It was probably late March when I started to notice the first real signs of change. Everywhere I looked people’s moods were starting to lighten. Faces I hadn’t seen smile for maybe six months were beginning to crack. There was optimism in the air. Collective minds looking forward instead of backward. On this old island of ours it could mean only one thing. The one national obsession that unites us all. Yes ladies and gentlemen, it finally felt like we would all make it to summer.
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And yet here I am, as August turns into September, still hanging on. Optimism long since given out. What happened? At Easter we could see it; the elastic stretch of daylight became visible, winter scarves replaced by the first tentative sunglasses. The early threat of barbecues on supermarket shelves fuelled by the nascent aroma of lighter fluid and cherished memories of glorious April 2007. We held our breath and waited. And waited.
The Grand National came and went. So did Wimbledon. And The Open Championship. Glastonbury. In fact the whole festival season passed by in a blur of pacamacs and pre-millennial guitar angst. Oh there was still cider but it didn’t taste the same. There was the odd jaunty tune but our heart wasn’t in it.
All the plans we had. Lounging outside, glass in hand, watching the sun set at 10 o’clock. Weekends in the sublime British countryside, long walks and longer cricket matches. Instead football’s back and we didn’t even notice it had gone. Vaughan out, Scolari in. The green green grass of home is nowadays even growing rice and the rain in the sky means lights on at 7. The sunshine that powers us has fled, leaving rechargeable batteries at dangerously low levels ahead of two seasons of high energy usage. A nation feels cheated and we’re all cynics and whingers once more. Our laughter stolen from the air with all the audacity of Ocean’s Eleven.
It’s not just the weather, but boy if it isn’t symptomatic. The Government is desperately unpopular. Whether you’re left, right or bouncing between the two like old skool computer Pong, there’s really nothing they can do to please you just now. The economy has ground to a halt with 0% inflation, increased public borrowing and job insecurity a John Wayne figure looming on the horizon. Banks are losing money. Banks! It was only last year we railed about which was making the most obscene profit but now it seems their cashflow and cojones are shrinking with equal alacrity. Oil prices hit a record high. All the diesel car owners, smug about the money they were saving thanks to studiously gathered mpg data for so many decades, are sweating it all out again at £1.20 a litre. Houses that were scandalously pricing out key public sector workers not so long ago and yet still being snapped up are now only slightly older than the For Sale signs standing patiently to attention outside them, waiting for a brave lender to finally agree the valuation and a first time mortgage of more than 75%. Suggesting a game of Monopoly to an estate agent is a national sick joke. Food prices keep climbing and the great local, organic revolution retreats a little as prosperous, ethical conviction gives way to fearful self-preservation. Just at the wrong time.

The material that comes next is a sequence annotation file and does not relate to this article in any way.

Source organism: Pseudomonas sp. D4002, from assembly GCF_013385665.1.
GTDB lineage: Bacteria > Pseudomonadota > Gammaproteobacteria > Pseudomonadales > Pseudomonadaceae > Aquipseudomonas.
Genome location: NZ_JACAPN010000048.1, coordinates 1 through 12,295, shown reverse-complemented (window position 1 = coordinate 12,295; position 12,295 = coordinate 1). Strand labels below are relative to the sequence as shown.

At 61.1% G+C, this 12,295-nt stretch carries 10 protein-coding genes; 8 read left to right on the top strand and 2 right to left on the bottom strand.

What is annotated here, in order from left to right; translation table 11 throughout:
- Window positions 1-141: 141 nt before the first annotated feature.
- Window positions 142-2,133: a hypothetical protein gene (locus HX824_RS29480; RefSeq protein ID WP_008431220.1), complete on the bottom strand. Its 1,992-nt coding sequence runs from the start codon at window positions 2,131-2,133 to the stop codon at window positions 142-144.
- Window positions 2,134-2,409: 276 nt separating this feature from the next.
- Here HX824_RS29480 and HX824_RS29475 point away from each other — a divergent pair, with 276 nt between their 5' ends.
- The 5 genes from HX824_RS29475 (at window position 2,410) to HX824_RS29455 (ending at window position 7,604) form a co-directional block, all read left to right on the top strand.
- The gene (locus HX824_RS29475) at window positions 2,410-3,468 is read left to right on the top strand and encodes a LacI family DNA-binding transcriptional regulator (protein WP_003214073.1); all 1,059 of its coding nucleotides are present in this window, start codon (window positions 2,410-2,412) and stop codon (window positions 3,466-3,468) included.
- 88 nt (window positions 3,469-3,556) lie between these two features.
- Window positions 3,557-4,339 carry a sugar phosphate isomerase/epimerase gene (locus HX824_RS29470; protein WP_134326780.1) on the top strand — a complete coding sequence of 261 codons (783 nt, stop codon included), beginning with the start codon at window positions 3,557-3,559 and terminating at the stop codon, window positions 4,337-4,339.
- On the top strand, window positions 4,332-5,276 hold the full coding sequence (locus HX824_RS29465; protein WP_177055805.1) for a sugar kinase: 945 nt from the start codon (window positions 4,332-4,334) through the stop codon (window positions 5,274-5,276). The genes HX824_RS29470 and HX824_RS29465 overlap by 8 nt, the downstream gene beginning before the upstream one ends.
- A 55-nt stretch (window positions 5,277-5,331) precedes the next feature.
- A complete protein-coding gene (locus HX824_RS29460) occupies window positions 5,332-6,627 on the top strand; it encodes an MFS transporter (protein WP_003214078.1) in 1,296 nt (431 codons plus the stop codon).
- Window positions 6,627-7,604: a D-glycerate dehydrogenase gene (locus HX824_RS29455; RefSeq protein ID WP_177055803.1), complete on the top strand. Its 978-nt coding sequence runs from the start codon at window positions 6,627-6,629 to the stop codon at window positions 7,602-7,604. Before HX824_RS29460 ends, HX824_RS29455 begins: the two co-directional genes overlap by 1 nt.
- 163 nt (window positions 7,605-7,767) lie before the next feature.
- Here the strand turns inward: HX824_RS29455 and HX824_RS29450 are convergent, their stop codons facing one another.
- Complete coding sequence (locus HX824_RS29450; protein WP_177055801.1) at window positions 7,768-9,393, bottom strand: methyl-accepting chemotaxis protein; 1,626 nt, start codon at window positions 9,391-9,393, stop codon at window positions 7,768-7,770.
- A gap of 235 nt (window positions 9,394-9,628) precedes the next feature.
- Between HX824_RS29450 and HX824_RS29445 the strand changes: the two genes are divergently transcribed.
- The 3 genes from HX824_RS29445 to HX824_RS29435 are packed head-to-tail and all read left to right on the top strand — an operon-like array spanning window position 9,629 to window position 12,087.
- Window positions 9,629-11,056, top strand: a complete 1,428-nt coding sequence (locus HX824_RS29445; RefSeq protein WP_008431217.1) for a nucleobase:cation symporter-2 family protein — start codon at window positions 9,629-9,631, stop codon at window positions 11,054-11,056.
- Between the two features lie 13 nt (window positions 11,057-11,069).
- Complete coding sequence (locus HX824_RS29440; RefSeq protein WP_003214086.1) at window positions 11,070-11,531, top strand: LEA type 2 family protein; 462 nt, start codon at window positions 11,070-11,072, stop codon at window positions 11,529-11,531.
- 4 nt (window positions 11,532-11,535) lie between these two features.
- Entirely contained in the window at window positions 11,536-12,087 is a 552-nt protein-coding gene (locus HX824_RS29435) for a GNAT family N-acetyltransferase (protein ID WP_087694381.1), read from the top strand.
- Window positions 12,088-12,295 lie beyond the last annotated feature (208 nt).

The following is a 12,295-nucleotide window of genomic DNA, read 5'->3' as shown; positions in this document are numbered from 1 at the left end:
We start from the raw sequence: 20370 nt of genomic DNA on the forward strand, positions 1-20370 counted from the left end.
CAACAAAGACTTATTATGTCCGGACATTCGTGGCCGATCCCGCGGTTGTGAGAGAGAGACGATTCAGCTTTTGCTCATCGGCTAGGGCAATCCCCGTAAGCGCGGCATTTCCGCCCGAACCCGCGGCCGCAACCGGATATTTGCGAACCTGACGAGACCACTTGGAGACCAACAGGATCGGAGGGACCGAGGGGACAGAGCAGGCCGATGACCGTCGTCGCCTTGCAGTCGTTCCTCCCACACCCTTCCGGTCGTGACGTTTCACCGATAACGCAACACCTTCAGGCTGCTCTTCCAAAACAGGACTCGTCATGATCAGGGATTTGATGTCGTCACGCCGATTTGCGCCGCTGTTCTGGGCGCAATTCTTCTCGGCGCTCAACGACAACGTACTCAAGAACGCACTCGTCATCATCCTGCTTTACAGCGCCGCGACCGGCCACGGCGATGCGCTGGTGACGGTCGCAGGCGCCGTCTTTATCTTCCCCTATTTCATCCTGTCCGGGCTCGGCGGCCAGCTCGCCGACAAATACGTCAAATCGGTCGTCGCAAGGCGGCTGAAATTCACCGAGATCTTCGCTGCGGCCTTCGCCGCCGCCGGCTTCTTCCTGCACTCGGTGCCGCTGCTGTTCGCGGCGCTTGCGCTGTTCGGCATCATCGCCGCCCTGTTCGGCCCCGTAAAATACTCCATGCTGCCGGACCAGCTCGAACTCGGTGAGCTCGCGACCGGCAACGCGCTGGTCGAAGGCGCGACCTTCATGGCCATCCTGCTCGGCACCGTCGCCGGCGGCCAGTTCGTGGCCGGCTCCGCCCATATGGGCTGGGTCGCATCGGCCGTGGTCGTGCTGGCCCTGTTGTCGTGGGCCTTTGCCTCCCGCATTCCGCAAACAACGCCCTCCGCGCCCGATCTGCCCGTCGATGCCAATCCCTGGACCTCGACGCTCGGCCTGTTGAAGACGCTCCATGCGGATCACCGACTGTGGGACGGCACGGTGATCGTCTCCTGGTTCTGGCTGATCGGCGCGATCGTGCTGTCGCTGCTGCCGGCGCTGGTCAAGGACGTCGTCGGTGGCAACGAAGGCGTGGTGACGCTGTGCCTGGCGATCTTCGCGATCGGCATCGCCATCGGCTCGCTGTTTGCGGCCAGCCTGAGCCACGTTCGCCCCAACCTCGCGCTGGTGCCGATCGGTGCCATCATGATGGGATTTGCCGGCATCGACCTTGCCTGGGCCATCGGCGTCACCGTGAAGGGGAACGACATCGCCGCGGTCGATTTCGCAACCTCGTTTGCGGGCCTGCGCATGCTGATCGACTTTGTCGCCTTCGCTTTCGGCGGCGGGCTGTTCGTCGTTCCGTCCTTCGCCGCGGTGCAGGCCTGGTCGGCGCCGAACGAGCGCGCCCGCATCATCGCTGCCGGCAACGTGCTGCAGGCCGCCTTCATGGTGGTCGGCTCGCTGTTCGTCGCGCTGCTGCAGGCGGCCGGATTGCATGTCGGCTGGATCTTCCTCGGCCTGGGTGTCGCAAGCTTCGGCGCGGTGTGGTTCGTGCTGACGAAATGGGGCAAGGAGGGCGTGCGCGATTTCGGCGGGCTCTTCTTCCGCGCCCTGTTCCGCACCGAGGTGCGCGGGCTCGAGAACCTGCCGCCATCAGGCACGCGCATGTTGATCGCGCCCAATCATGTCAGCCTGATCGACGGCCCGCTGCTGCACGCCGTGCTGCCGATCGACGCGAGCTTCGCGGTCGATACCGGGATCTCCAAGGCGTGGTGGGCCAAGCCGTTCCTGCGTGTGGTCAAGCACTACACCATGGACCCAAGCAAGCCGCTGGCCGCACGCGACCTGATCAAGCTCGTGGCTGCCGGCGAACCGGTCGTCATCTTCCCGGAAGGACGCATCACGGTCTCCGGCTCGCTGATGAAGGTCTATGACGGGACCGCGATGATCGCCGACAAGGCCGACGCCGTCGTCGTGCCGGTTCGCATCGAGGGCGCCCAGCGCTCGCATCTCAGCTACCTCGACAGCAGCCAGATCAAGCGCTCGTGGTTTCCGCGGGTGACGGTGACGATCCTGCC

Then, in the middle of the nadir of it all, we had two weeks to forget ourselves. The orienteering committee set the compass to East and we all looked to Beijing. OK so we admit, when we first paid attention it was with the attitude of a sneering voyeur seeking out the world’s failures. Someone mentioned 35 medals, someone else 41. Derision. And that was just for “Team GB”, the self-important moniker of losers if ever there was one. We also secretly hoped the soiree hosts would be embarrassed. Before the Opening Ceremony we tried to make it happen. They’re blocking the BBC website! They’re arresting our radical students! Free Tibet! And then they unblocked it and quietly sent the students home. So the thing about the sweet little girl singing was a dreadful PR move, granted. Is that all we got? Is it really so bad to bus in schoolkids to fill empty seats and cheer a lot? I wish we’d do that at British venues. Didn’t someone order smog?
Alright, so maybe we didn’t really know the sports or the people in them but by the end my word we were experts. We might not be able to tell our yngling from our finn or our madison from our keirin but we cheered for Ben Ainslie, for Chris Hoy and for Rebecca Adlington. We even called out in agony when a grown woman fell off a BMX bike. Twelve years ago we left Atlanta with just one piece of gold in our pocket courtesy of Sirs Steve and Matt, this time we brought back 19 spanning the alphabet of sport from Nicole Cooke to James DeGale. Aside from the anomaly of 1908 in London where most of the competitors were British, it was our best ever. For a while we were, well, proud.
And so to London 2012, with a launchpad of positivity put in place by outstanding achievement. We’re all loving the Olympics. Except… except it’s over now. We’re struggling with a £9.5 billion budget of our money and they tell us it won’t be as good as China. And the England football team played the other week and is it just me or did Capello’s lot look exactly like McLaren’s? Just like Brown instead of Blair. Did someone say recession? I think it’s raining again. A two week break from the summer of discontent just ended.